Paula Arai's most recent study, Bringing Zen Home: The Healing Heart of Japanese Women's Rituals, explores the ritual-focused Buddhist practice of contemporary lay women-a practice Arai calls "domestic Zen." This book is based on her work with twelve women for more than a decade, during which she interviewed them extensively, participated in their rituals, accompanied them on pilgrimages and temple visits, and took their advice on how to cure her own illnesses, among other things. The author forged close ties with each of the women whose stories she tells, leading her to refer to them not as subjects but as "consociates," partners in the work of the book. In her previous study, the groundbreaking Women Living Zen, 1 Arai brought to life the Zen of the nuns of the Aichi Senmon Nisōdō in Nagoya, and she applies the same fieldwork methods to depicting the ritual lives of the women in the current book, supplementing these accounts with detailed discussions of the role ritual plays in healing and domestic Zen. She describes the bond these women have with their beloved dead, their domestic rituals and practices, and their practice and appreciation of art and beauty, concluding with a chapter summarizing her findings and pointing toward future research on Zen ritual and healing.
Arai paints a fascinating picture of the lives of her consociates. The close relationships she developed with these women enable her to describe in detail not only their ritual practices, but their everyday lives, their struggles, and their creative pursuits, making this work an important contribution to the growing body of literature on contemporary Zen. Arai uses her research to develop a theory of the connection between Buddhism and healing. Her work differs from previous treatments of women and healing in Japanese religion in two important respects: first, she argues that the performance of rituals, even ones that are not overtly classified as being for the purpose of healing, cure these women of both physical ailments and psychic and emotional wounds. Second, she uses the idea that these women practice a way of healing, or yūdō, as a framework that can explain domestic Zen in a holistic way. Bringing Zen Home thereby contributes not only to our [End Page 361] understanding of lay Zen but to our understanding of the place of healing in Japanese Buddhism as a whole.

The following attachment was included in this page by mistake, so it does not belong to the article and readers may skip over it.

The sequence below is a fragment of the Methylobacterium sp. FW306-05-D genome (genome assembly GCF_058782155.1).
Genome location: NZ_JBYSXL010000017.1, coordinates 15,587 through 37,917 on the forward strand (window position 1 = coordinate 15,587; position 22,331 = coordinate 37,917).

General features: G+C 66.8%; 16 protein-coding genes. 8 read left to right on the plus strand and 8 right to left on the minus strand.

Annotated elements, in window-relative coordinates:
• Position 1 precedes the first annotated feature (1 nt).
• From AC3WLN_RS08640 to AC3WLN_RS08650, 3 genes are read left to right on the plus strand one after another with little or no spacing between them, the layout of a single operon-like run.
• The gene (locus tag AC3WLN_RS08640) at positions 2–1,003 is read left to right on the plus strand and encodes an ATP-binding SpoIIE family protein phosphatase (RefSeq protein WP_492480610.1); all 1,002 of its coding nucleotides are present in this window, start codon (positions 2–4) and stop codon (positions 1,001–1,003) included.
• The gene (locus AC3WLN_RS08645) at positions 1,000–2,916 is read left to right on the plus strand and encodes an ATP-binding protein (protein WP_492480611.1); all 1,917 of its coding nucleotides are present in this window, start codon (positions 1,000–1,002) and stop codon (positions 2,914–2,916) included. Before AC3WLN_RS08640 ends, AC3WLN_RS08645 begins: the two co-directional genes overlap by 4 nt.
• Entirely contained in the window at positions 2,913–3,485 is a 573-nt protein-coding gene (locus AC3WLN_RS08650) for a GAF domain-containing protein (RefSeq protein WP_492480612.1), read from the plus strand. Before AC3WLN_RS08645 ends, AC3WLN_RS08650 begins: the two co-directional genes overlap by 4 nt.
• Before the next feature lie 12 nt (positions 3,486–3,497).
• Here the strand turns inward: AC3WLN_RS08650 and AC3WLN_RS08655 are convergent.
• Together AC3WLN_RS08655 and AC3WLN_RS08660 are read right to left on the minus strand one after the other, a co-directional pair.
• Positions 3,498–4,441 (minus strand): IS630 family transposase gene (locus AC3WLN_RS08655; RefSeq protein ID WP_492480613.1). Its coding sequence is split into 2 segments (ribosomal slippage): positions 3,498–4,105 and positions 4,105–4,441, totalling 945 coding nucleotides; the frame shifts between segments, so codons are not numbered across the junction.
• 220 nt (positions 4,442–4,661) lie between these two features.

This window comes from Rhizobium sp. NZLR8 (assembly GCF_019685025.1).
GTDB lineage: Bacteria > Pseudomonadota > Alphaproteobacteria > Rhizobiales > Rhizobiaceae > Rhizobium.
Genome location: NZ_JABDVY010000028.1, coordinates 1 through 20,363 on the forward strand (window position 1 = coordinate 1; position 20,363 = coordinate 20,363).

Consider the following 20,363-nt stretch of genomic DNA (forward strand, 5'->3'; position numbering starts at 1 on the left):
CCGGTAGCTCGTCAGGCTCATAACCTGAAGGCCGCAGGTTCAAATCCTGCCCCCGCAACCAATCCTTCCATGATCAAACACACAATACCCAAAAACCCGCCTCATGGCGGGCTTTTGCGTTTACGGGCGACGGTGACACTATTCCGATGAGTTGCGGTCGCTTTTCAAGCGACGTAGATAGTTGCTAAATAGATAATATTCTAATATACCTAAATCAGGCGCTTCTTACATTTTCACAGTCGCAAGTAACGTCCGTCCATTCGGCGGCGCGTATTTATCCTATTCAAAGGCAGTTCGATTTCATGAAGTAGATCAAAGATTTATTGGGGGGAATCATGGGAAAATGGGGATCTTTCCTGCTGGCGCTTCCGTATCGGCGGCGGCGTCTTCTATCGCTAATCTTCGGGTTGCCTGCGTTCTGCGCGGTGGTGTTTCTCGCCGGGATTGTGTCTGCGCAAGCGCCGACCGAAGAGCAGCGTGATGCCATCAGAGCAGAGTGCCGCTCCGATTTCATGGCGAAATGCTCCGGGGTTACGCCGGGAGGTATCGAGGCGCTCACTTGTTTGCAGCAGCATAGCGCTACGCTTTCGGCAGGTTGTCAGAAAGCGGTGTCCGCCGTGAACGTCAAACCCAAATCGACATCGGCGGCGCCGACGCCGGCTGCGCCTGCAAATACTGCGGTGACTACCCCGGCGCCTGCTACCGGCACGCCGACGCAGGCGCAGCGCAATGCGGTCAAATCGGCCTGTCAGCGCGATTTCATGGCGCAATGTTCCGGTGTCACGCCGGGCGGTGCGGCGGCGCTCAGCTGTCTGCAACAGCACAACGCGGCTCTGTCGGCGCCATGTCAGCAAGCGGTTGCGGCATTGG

This approach highlights the positive role ritual and other Buddhist activities such as copying sutras play in these women's lives. For example, a woman named Honda-san was able to endure her chronic leg pain by engaging in sutra-copying. Chapter 3, "Personal Buddhas: Living with Loss and Grief," tells stories that make the specifics of the lives of Arai's consociates more vivid and immediate to the reader, inspiring sympathy. This chapter showcases one of the many strengths of Arai's method: by interviewing mature women, whose losses took place long before, the author is able to get at the effects of years, if not decades, of practice on one's relationship with the dead. Honda-san engages in ritual practice not only to cure her physical ailments. She says memorial rituals have brought her closer to her deceased mother because her mother is now able to be with her at all times as a guardian and companion, something that was logistically impossible when she was alive. Arai's explication of women's ritual creativity as well as her use of healing as a category of analysis place this book in dialogue with studies on lived religion by scholars such as Manuel Vásquez, David Hall, and especially Robert Orsi, whose work on American women's devotion to Saint Jude in the early and mid-twentieth century has particularly strong resonances with the volume under review. 2
The religious authority of these women and the responsibilities they hold become even clearer in the fourth chapter, "Domestic Zen: Living Esoteric Wisdom." Arai reveals a fascinating world of Buddhist...